Whatever specific purpose you require an industrial air blower for there is likely to be a solution available.
Your choices range from mechanical to electro-mechanical and if you need flow through ducting for exhausting, cooling, or a number of other applications, you should be able to invest in an air blower that provides the right industrial solution.
When you are browsing sites like HotAirTools.com for an industrial air blower here is a guide to the types of blowers available and what each one is generally used for.
There are several key specifications that you need to have in mind when you are searching for the right type of blower.
The intended application will dictate what blower type you need and other aspects for consideration include what sort of flow capacity is needed and whether you want the design to be centrifugal flow or rotary lobe, for instance.
It is also important to understand that blowers are defined by ASME, which is a pressure-temperature rating which tells you what the working pressure and temperature capabilities of your blower are.
Blowers have an ASME over 1.11 and above, with anything below this rating being defined as a fan rather than a blower. You might find some portable fans are described as blowers even when they don’t meet that ASME standard.
A high-speed option
A centrifugal blower uses high-speed blades or impellers to deliver velocity to air or other gases, depending on what you are intending to drive through the ducting.
What you get with a centrifugal blower is the ability to choose between a variety of blade orientations and you can select whether you require a multi-speed or variable speed unit.
The majority of centrifugal blowers are going to be powered by electric motors that are typically driving a belt and sheave setup, although you can find blowers that are directly attached to drive motors instead.
You have the option to change the fan speed with this type of blower so that you have control over the fan speed in order to achieve the right flow rate, which can also be adjusted by resizing sheaves.
It should be noted that dampers are also commonplace as a way of adjusting flow.
Types of application
Centrifugal blowers are often the default choice when you need a combustion air supply for cooling and drying.
Other uses include dust control, or in conjunction with an air conveyor system or a fluid bed aerator solution.
This type of blower is commonly constructed in order to form a close-coupled unit, which means that the impeller wheel in the unit is not supported by independent bearings, instead, it is in a cantilevered extension arrangement that runs off the motor shaft and depends on the motor bearings as a means of support.
You don’t need shaft couplings with a close-coupled setup and there are also other arrangements to consider such as using belt drives.
You can discuss all the various options with your chosen professional installer who will be able to suggest a configuration that provides the right industrial solution using a centrifugal blower that you are looking for.
You might need this professional overview when you consider that there over fifteen permutations of rotation and discharge orientations that come in 45-degree increments.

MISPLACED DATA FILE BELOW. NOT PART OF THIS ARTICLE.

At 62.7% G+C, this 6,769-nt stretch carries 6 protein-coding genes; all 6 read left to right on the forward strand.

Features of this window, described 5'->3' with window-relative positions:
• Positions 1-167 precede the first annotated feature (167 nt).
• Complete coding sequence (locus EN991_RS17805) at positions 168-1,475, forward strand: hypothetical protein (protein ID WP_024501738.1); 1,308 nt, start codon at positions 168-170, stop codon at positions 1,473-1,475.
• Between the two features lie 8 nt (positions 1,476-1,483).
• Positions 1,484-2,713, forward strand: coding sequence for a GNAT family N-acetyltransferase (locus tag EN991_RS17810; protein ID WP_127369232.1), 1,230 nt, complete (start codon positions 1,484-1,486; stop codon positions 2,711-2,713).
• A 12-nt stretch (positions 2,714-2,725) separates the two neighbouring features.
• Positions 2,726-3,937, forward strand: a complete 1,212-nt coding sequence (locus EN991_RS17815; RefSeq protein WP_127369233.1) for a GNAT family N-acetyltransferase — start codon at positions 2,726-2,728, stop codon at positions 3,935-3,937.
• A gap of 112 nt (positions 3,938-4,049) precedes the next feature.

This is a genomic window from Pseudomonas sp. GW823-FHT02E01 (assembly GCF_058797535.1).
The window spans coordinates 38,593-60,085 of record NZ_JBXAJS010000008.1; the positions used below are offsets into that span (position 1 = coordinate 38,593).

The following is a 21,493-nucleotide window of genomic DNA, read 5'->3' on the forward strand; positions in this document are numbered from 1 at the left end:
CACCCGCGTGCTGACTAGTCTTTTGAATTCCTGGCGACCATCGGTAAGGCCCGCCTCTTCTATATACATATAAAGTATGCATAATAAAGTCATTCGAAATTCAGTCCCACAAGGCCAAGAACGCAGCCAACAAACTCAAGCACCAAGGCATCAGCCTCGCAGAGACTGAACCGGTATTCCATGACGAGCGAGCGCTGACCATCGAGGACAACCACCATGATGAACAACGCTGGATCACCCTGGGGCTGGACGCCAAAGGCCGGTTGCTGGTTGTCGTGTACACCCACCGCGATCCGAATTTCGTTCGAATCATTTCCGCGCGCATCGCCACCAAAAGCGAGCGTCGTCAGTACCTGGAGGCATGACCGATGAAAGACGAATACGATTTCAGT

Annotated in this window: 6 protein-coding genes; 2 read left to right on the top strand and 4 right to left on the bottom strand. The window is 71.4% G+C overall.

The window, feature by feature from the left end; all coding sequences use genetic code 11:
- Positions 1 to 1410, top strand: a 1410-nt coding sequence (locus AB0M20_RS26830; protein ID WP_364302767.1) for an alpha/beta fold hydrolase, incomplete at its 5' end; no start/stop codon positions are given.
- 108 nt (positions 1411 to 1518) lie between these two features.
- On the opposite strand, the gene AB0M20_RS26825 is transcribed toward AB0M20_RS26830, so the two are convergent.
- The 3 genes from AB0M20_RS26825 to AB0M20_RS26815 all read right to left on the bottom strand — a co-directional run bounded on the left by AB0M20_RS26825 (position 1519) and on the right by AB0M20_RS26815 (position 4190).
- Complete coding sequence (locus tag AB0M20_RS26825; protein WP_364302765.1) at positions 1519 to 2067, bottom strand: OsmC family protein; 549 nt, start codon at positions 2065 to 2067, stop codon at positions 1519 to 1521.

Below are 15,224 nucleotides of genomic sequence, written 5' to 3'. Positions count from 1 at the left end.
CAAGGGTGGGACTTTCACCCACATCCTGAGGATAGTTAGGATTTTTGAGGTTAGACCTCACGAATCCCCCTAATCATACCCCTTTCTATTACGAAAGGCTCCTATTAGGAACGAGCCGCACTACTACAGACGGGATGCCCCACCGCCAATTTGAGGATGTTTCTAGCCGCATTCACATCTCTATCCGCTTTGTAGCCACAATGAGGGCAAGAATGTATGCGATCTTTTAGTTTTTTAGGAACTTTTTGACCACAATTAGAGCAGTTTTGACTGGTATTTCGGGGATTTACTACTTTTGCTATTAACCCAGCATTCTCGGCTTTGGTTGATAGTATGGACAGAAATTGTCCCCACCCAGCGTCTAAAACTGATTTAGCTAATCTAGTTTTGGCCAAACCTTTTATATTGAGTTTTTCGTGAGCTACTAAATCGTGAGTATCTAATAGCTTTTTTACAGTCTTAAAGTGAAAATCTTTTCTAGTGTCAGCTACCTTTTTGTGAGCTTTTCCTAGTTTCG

It is also worth bearing in mind that with smaller centrifugal blowers it is possible to rotate the housings through a full circle, to give you any angle of discharge that you want.
If you want to increase pressure or velocity
The other main type of industrial blower to consider is a positive displacement version.
If you know how a positive displacement pump works you are well on the way to understanding what makes this type of blower tick, which is, basically, that it uses mechanical means as a way of squeezing a fluid in order to increase pressure and velocity.
The fundamental difference between this type of blower and its centrifugal counterpart is that a centrifugal design is designed to deliver pressure and velocity by flinging the outward using impellers.
The most common type of positive displacement blower you will find is the rotary lobe, which operates by using two counter-rotating lobed motors as a way to move fluid through the blower.
These blowers are generally driven by direct-coupled electric motors but you can sometimes find gas, or hydraulically-powered versions as well.
You would most likely use a positive displacement blower for sewage aeration, pneumatic conveying, or for various applications where your primary aim is moving various gases.
General specifications and considerations
Whether you are looking at using a centrifugal or a positive displacement version you will find that blowers are all specified using a basis of pressure and flow rate.
You will also need to determine whether you require a fan or a blower by establishing the level of inlet and outlet pressure that is needed, using the ASME rating previously mentioned.
If you are seeking a high-pressure performance it might be the case that a positive displacement version might be the preferable option, but your system designer will be able to define what is needed using not just the pressure and flow rate, but the capacity required too.
Picking the right industrial blower solution is a process of elimination and once you have defined the blower type required you can then move onto other considerations such as whether you need rotary lobe, what type of blade orientation is required, and want sort of flow capacity is necessary for the task in hand.
There is going to be a solution available when you are in the market for an industrial blower for your chosen industrial application and if you familiarize yourself with all the available options you should be able to make an informed decision that gives you exactly what you want.
Hopefully, this guide will have gone some way to helping you narrow down your buying options.